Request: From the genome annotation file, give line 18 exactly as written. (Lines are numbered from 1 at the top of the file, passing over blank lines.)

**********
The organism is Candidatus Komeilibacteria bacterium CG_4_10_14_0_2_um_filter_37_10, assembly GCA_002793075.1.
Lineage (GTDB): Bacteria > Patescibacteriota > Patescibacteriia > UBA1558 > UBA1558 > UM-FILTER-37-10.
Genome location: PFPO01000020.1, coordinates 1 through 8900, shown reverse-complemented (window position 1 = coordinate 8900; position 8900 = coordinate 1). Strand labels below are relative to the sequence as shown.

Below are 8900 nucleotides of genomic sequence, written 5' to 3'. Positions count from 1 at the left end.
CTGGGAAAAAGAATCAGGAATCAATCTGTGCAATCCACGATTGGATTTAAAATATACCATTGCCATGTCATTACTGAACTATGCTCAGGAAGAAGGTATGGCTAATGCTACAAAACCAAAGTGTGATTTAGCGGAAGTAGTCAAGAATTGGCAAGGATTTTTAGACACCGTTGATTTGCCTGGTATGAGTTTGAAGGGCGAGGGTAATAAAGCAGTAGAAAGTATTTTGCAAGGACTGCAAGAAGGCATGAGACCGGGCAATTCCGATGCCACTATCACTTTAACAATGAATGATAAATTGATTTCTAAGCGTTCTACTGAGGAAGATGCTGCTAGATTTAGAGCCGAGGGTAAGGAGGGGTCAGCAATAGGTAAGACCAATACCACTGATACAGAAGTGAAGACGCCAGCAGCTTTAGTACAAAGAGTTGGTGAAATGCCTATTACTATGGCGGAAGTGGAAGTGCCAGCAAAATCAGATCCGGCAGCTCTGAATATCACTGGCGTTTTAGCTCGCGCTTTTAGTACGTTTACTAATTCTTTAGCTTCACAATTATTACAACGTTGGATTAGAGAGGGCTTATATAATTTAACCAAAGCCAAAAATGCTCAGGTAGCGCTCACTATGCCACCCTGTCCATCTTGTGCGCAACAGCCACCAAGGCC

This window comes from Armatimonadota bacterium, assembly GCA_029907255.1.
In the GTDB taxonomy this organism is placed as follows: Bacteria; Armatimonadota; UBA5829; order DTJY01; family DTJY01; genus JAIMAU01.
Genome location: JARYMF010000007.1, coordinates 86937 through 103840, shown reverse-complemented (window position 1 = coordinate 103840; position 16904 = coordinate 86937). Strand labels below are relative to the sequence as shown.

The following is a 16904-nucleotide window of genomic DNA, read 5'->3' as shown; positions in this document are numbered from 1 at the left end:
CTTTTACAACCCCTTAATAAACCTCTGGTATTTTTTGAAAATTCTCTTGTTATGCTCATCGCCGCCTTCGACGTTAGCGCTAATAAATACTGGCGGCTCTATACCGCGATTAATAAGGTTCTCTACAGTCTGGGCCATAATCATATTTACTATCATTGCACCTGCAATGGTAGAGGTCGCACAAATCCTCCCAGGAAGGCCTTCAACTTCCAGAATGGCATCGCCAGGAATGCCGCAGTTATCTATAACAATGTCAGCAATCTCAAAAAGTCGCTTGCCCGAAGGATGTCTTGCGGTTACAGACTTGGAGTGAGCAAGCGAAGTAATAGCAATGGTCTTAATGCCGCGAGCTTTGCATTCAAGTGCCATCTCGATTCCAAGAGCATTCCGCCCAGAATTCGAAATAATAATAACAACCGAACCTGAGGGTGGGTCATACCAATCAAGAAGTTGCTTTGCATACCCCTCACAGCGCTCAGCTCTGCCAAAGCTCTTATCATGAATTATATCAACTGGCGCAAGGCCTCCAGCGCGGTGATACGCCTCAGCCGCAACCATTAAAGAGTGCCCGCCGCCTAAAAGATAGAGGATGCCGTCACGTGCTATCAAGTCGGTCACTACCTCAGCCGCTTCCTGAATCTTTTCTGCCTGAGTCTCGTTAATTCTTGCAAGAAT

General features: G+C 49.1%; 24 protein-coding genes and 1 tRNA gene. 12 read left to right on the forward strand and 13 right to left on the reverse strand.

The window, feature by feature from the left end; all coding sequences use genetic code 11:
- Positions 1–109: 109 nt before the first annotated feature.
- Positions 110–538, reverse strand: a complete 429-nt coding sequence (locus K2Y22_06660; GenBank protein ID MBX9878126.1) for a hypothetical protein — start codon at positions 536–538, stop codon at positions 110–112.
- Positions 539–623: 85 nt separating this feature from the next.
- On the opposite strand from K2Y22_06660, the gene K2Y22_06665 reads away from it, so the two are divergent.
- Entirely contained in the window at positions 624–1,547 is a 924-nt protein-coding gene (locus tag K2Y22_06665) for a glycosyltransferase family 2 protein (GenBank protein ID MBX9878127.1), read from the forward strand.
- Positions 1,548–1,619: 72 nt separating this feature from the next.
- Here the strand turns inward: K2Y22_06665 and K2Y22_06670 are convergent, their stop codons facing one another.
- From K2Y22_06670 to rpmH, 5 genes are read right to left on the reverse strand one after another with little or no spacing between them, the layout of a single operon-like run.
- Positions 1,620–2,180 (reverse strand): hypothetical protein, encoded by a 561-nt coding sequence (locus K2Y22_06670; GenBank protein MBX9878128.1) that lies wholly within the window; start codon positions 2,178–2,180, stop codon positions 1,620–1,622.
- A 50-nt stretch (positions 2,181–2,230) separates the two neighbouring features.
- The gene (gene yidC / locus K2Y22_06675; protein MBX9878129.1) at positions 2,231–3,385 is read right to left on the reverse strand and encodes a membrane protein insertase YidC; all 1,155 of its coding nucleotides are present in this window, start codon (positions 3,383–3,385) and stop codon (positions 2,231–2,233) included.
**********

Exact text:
- Positions 1,548–1,619: 72 nt separating this feature from the next.